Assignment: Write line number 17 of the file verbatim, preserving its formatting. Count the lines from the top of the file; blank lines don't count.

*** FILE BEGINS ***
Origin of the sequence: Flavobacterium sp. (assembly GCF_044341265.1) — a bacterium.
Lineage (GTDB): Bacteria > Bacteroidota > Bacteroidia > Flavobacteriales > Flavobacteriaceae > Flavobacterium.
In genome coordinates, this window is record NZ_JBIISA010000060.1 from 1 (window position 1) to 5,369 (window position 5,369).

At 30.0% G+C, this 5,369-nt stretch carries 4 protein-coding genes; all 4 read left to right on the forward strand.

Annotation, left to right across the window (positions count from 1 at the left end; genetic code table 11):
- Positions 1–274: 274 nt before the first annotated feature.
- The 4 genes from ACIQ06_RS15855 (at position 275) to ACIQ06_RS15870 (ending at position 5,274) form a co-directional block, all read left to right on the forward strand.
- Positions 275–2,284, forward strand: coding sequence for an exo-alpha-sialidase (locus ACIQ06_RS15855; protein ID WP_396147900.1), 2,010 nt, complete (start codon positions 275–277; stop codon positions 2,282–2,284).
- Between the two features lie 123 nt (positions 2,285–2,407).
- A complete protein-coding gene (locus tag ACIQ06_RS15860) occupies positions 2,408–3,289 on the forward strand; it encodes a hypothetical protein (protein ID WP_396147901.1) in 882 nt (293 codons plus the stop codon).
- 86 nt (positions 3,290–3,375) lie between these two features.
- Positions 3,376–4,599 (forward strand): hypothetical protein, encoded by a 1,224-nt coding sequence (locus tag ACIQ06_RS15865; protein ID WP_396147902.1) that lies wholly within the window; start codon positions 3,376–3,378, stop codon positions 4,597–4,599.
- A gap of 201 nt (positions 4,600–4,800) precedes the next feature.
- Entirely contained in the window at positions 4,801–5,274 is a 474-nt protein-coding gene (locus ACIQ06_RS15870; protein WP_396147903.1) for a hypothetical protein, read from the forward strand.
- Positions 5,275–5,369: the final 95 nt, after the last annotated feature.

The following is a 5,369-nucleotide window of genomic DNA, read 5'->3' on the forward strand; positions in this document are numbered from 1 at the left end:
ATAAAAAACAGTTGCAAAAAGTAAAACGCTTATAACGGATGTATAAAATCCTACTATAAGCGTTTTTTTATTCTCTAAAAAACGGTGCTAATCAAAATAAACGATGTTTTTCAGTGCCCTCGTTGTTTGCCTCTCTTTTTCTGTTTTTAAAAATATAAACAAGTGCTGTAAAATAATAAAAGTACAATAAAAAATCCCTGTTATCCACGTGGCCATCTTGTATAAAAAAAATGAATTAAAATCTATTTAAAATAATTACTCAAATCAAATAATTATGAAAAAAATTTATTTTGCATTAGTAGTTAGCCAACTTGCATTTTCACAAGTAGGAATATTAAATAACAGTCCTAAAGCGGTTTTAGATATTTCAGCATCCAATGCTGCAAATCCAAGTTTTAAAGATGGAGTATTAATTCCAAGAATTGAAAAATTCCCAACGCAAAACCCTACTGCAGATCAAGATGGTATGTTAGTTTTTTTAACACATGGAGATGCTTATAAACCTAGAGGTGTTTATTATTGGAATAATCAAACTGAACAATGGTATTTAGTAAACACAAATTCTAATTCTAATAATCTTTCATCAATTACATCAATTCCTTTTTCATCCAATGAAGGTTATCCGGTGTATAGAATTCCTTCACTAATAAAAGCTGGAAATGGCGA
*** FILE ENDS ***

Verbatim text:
ATAAAAAACAGTTGCAAAAAGTAAAACGCTTATAACGGATGTATAAAATCCTACTATAAGCGTTTTTTTATTCTCTAAAAAACGGTGCTAATCAAAATAAACGATGTTTTTCAGTGCCCTCGTTGTTTGCCTCTCTTTTTCTGTTTTTAAAAATATAAACAAGTGCTGTAAAATAATAAAAGTACAATAAAAAATCCCTGTTATCCACGTGGCCATCTTGTATAAAAAAAATGAATTAAAATCTATTTAAAATAATTACTCAAATCAAATAATTATGAAAAAAATTTATTTTGCATTAGTAGTTAGCCAACTTGCATTTTCACAAGTAGGAATATTAAATAACAGTCCTAAAGCGGTTTTAGATATTTCAGCATCCAATGCTGCAAATCCAAGTTTTAAAGATGGAGTATTAATTCCAAGAATTGAAAAATTCCCAACGCAAAACCCTACTGCAGATCAAGATGGTATGTTAGTTTTTTTAACACATGGAGATGCTTATAAACCTAGAGGTGTTTATTATTGGAATAATCAAACTGAACAATGGTATTTAGTAAACACAAATTCTAATTCTAATAATCTTTCATCAATTACATCAATTCCTTTTTCATCCAATGAAGGTTATCCGGTGTATAGAATTCCTTCACTAATAAAAGCTGGAAATGGCGA